The Russian Foreign Ministry has expressed concern about the events in Sukhumi and urged that “the public and political process there progress solely along legal avenues.”
A Bulgarian court has acquitted the country’s former interior minister, Tsvetan Tsvetanov, of embezzlement, though he still faces charges relating to the use of wire-taps during his time in office, The Sofia Globe reports.
The ex-minister faced five years’ imprisonment if found guilty. The prosecution has said it will appeal the 26 May verdict.
A second trial, now drawing to a close, focuses on charges that Tsvetanov obstructed the Todorov probe, refusing to authorize surveillance of the former unit chief. Tsvetanov has said he was trying to limit the use of such permits “in a time when the media often accused his then-ruling GERB party of creating a ‘police state,’ ” according to Novinite.
A former surveillance director told the court earlier this month that Tsvetanov’s predecessors had blocked “hundreds” of court-ordered surveillance permits, Novinite reported.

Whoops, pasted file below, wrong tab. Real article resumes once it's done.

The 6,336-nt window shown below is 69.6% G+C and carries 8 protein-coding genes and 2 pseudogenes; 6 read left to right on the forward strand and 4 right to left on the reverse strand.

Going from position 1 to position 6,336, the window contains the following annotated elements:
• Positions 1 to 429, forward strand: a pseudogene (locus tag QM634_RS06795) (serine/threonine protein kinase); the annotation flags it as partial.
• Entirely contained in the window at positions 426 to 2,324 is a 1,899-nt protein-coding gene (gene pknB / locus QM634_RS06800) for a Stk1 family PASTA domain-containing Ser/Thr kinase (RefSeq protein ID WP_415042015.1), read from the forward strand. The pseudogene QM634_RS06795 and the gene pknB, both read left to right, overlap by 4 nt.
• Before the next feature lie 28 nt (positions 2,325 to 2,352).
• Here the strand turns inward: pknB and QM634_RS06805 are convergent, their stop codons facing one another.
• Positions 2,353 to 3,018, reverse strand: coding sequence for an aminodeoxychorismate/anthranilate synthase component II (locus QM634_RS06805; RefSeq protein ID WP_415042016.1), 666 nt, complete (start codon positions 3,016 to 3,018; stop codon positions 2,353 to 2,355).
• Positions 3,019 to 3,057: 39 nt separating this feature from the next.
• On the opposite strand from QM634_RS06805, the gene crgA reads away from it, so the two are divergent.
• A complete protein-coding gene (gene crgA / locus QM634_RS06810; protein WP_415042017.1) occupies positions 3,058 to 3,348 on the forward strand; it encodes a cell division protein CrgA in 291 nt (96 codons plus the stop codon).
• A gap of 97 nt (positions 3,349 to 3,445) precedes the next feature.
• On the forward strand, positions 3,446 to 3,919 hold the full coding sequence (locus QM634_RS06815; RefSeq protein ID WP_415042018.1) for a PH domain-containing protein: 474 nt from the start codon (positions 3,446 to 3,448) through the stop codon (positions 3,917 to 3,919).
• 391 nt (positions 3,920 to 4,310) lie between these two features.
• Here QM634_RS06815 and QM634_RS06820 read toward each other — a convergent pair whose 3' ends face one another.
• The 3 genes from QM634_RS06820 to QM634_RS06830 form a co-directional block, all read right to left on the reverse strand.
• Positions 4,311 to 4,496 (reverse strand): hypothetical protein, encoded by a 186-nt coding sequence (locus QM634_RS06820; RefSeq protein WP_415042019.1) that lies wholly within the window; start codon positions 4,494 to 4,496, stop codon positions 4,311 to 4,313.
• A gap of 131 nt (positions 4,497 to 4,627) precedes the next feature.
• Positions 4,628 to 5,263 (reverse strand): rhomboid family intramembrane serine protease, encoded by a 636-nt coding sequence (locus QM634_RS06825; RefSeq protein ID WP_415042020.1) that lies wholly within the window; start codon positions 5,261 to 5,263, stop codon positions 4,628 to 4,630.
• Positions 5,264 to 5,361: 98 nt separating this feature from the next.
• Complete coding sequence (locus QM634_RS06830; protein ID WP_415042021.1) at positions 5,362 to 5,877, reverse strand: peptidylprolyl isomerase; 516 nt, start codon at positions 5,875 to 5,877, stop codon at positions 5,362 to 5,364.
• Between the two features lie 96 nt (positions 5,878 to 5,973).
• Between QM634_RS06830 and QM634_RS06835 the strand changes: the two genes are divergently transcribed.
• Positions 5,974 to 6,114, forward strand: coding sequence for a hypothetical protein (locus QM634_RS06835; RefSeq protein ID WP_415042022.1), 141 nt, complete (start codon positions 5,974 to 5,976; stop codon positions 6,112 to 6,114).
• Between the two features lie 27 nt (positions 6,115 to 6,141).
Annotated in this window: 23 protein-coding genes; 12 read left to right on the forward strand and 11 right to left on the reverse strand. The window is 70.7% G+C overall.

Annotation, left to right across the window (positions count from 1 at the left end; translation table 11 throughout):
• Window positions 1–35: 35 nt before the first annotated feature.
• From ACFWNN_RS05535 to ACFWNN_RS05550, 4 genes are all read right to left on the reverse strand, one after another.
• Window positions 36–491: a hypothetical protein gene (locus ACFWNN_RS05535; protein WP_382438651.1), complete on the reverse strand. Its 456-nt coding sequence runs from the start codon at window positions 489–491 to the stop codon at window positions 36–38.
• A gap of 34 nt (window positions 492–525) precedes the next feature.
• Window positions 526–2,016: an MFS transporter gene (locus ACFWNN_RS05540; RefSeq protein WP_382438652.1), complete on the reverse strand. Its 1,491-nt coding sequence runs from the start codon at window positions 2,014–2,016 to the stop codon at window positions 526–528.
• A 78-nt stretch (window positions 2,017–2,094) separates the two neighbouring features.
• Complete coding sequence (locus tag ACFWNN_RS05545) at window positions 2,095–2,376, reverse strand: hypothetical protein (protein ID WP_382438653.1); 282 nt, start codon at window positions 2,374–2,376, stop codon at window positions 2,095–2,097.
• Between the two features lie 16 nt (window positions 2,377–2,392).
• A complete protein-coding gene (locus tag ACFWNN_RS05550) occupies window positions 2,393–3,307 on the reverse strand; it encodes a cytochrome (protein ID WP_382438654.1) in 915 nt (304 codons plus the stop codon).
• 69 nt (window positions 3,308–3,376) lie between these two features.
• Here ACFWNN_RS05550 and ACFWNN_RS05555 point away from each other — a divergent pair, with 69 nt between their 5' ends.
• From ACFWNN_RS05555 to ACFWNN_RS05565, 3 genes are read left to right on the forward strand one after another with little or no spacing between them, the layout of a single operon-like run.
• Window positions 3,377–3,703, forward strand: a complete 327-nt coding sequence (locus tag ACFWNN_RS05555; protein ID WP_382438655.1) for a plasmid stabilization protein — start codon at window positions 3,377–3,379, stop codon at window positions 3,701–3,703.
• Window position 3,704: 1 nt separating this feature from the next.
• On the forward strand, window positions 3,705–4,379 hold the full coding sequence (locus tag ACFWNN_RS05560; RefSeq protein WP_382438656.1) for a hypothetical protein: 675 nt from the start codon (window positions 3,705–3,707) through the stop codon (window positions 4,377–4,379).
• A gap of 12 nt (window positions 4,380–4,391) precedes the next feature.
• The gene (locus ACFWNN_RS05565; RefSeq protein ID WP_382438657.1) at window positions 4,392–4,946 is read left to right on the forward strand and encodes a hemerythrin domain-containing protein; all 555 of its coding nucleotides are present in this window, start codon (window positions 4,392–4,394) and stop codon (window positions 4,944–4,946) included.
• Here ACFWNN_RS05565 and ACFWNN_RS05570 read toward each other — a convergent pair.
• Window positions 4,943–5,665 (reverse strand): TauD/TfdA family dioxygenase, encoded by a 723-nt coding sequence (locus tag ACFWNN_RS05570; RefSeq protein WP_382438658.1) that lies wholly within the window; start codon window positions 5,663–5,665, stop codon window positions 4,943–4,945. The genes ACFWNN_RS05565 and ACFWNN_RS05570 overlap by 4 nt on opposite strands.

Prosecutors in the obstruction case have asked for three years’ probation and a three-year ban on Tsvetanov holding senior positions in the government.
Tsvetanov still faces yet one more set of charges, that he authorized illegal wiretapping. All the cases against him have been brought since the center-right GERB government in which he served fell last year, The Globe reports.
Europe’s two main methamphetamine production areas are in the Baltic countries and a region encompassing the Czech Republic, Slovakia, and Germany, according to this year’s report from the European Monitoring Center for Drugs and Drug Addiction.